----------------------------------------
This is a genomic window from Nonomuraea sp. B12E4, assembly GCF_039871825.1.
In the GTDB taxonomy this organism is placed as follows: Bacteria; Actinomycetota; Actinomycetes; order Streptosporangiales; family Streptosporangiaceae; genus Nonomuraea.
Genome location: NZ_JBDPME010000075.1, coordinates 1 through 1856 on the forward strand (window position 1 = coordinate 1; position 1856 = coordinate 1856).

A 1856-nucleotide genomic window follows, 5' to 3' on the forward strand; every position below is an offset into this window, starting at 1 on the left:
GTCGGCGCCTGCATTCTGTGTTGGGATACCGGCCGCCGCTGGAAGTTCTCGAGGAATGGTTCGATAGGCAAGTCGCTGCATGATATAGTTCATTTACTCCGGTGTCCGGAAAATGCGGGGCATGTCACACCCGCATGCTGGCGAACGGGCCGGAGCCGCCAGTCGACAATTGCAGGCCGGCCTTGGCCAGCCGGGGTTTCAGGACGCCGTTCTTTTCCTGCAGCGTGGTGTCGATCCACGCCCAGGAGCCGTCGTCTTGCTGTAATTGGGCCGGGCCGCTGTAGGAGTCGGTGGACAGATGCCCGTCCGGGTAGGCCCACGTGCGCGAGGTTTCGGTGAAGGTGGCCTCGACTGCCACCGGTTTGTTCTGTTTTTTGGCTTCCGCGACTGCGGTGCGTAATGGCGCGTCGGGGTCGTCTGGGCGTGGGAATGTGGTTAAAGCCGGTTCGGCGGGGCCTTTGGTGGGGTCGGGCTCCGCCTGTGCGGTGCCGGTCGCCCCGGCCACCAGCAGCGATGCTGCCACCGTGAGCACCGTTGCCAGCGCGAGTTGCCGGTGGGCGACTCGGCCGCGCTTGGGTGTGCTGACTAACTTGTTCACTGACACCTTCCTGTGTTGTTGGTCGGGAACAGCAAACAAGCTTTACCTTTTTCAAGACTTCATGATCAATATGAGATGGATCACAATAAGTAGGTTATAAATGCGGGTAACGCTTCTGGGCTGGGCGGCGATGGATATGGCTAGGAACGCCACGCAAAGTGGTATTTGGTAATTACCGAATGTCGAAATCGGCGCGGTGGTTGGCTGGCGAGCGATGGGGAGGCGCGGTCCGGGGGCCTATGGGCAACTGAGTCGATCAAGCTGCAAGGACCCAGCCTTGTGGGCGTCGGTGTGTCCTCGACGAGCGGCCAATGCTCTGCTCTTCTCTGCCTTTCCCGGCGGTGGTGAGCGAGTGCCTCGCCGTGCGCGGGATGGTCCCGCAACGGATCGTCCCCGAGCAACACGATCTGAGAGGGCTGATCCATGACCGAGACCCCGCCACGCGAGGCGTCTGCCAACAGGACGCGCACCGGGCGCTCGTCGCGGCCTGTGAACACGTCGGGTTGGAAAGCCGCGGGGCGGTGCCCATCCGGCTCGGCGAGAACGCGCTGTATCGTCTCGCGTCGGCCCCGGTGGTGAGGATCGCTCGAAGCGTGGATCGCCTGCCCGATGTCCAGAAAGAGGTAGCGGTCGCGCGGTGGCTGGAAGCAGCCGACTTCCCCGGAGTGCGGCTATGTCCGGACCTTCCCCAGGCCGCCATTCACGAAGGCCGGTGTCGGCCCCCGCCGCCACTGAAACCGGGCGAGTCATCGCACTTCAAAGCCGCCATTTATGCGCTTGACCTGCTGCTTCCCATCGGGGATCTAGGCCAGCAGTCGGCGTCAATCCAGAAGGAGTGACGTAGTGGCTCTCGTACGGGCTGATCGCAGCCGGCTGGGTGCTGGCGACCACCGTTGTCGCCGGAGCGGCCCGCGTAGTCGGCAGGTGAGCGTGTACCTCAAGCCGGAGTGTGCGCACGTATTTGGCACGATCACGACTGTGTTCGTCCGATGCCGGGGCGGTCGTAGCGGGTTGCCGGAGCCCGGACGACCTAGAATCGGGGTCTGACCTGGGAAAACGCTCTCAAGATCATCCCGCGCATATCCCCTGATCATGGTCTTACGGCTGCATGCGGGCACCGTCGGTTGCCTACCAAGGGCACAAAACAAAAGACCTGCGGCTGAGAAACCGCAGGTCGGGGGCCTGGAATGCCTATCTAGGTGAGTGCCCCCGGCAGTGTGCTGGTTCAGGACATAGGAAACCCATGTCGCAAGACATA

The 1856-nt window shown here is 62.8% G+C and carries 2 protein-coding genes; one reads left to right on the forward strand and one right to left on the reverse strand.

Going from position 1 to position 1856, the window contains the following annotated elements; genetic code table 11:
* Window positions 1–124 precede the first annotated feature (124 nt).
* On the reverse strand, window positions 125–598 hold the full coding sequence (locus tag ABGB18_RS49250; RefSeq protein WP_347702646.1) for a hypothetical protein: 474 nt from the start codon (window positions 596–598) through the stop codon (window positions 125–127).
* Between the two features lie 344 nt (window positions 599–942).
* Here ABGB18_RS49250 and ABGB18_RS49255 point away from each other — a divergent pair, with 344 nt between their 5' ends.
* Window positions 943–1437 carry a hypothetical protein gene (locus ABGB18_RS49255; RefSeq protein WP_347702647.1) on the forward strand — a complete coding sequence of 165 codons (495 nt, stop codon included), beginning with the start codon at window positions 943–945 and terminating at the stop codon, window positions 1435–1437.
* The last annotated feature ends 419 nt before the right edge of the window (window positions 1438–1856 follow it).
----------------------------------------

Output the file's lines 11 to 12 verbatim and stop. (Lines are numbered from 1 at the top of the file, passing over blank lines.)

* Here ABGB18_RS49250 and ABGB18_RS49255 point away from each other — a divergent pair, with 344 nt between their 5' ends.
* Window positions 943–1437 carry a hypothetical protein gene (locus ABGB18_RS49255; RefSeq protein WP_347702647.1) on the forward strand — a complete coding sequence of 165 codons (495 nt, stop codon included), beginning with the start codon at window positions 943–945 and terminating at the stop codon, window positions 1435–1437.